Unless you're a creditworthy sovereign nation, you've probably gone through life assuming that your can't borrow money from yourself. Well, thanks to the arcane rules surrounding 401(k) retirement accounts, you actually can—well, sort of. We keep these accounts cordoned off from the rest of our finances because they're tax-free until we cash them out, but just because you haven't paid taxes on it doesn't mean that it isn't your money. If need be—and most do not recommend it—you can borrow from your retirement savings and pay it back, with interest.
Generally speaking (the specific terms are set by your plan's sponsor), you can take out a loan of up to 50 percent of the balance of your retirement account, so long as it doesn't exceed $50,000, and typically these loans are paid back over a period of five years with automatic payroll deductions.
Like we said, however, this isn't considered a wise decision by most financial planners because there are lots of potential downsides. Here are a few things to consider before taking the plunge:
1. Your Job Security
This might be the most important thing to consider, given the special nature of your 401(k). If you take money out of your 401(k) early, you have to pay income taxes on the money and additional penalty taxes if you do so before you’re 59 and a half years old. But if you take it out in the form of a loan and pay it back through payroll, you don't have to pay taxes on it immediately (though you do pay the loan back on after-tax income). But if you lose or leave your job, you usually need to pay back the loan very quickly (typically 60 days) and if you can't do that, then you have to pay the taxes and the penalties you would had you just taken the money out.
That's likely not something you're going to be in a position to do had you already resorted to borrowing from your 401(k), and then lost your job.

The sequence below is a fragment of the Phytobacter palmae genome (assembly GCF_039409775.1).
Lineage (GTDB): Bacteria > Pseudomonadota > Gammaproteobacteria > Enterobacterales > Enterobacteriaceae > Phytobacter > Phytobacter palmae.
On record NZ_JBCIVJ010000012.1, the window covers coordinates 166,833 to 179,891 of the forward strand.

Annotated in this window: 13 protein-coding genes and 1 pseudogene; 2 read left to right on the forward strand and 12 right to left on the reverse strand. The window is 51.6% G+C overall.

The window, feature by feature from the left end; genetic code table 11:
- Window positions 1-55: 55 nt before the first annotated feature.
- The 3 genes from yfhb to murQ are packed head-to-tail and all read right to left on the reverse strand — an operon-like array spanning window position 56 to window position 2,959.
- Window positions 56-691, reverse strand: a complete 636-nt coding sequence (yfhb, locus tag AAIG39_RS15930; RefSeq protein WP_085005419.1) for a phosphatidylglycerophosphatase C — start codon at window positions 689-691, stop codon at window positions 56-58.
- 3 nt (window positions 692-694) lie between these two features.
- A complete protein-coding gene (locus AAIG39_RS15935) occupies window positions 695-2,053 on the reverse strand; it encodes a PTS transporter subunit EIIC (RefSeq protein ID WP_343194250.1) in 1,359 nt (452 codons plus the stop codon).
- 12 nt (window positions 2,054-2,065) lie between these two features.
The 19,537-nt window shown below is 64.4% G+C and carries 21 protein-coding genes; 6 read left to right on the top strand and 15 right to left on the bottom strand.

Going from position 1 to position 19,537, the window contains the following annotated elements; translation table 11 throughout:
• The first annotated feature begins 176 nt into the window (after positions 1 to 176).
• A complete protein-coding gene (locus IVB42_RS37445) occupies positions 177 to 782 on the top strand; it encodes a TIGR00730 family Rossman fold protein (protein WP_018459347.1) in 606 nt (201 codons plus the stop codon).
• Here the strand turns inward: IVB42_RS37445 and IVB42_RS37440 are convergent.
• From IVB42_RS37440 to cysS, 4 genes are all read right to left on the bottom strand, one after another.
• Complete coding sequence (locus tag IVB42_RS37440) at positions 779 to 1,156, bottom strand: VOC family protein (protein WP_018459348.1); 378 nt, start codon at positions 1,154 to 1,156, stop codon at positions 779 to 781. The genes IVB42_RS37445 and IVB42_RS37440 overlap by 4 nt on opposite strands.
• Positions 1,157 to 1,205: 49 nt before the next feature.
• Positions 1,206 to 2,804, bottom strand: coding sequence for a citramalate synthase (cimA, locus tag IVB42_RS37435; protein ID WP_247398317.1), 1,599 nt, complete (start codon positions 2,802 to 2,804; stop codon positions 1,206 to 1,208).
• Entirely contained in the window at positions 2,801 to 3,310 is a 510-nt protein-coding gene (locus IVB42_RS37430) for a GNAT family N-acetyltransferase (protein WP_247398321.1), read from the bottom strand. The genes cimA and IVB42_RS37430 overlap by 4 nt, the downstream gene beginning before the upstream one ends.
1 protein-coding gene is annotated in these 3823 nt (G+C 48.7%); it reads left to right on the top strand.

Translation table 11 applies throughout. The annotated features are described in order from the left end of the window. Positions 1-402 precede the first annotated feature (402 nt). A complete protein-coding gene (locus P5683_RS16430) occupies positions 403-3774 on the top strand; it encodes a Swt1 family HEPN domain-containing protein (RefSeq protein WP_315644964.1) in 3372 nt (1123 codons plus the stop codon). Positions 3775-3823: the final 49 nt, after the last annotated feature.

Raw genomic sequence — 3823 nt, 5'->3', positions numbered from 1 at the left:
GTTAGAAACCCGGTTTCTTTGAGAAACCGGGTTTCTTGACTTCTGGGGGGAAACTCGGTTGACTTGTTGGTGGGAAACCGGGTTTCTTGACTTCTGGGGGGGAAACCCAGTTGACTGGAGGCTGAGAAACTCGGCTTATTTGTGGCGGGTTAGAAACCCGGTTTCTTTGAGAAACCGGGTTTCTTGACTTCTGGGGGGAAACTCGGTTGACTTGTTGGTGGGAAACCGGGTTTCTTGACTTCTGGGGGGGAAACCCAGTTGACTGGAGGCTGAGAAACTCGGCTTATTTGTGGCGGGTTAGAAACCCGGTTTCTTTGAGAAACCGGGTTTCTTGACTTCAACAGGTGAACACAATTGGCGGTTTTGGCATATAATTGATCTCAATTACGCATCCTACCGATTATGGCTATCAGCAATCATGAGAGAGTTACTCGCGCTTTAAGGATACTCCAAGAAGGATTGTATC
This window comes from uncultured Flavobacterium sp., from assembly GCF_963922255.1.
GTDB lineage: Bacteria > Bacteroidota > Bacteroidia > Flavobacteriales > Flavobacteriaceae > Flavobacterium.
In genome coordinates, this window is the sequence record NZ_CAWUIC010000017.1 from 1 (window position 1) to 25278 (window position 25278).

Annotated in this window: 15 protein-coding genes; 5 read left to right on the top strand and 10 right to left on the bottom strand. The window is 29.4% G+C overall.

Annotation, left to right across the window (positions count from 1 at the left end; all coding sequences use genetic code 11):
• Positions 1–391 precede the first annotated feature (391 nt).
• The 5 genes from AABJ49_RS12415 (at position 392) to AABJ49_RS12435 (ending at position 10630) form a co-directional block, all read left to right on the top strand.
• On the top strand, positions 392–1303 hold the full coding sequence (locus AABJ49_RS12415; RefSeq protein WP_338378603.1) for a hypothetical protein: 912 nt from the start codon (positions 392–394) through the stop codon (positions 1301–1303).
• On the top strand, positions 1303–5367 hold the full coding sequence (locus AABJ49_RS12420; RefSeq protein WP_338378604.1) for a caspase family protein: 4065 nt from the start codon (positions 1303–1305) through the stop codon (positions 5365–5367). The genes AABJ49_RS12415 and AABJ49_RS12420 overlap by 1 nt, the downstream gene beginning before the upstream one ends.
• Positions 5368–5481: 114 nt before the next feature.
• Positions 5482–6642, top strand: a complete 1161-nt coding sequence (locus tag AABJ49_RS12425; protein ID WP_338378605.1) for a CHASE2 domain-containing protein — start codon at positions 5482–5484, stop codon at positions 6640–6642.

2. The Interest Rate
This is a loan product, and despite the fact that you're lending money to yourself, you still need to pay interest—to yourself. Yes, it would be nice to give yourself an interest-free loan out of your own tax-protected coffers, but that simply doesn’t happen. And anyway, this is a good thing for your retirement. Because you’ve taken your money out of the fund, it will be good to know its earning interest elsewhere, even if it comes out of your pocket.
That said, the interest rate on your 401(k) loan will be competitive when compared to even a low-interest credit card. Typically, your rate will be the prime rate plus one or two percentage points, and currently the prime rate is holding steady at 3.25 percent.
3. Your Credit
Your credit score won’t affect your ability to borrow from yourself directly, but it’s worth taking into account. If you have excellent credit, there are less-risky ways of accessing capital than by tapping into your oh-so-sacred retirement savings. A low-interest credit card will have a higher interest rate, but your monthly payments won’t skyrocket should you lose your job.
But if your credit stinks, a 401(k) loan might be a good idea by comparison. If you’re looking at paying 25 percent annually to borrow money, a 4.25 percent loan might look attractive, even if it does expose you to some serious risk.
4. Am I Really Doing This?
That really is the last consideration. Are you really going to go through with this? Tapping into half of your retirement savings to buy a car, or whatever? It’s certainly up for debate whether 401(k) loans are a terrible idea or not, but there are significant risks and you’d be a fool to jump at the opportunity just because the low rates are attractive.
Just be sure you’ve exhausted all other options before you go through with it. Even if it’s better to be in debt to yourself than to some faceless corporate giant, in a spiritual sense, it might not make practical sense in the long term. Talk to a financial advisor and know that you’re making the right choice.
Willy Staley is a staff writer and columnist for MyBankTracker.com. His columns cover banking technology, personal finance tools, government policy, and culture.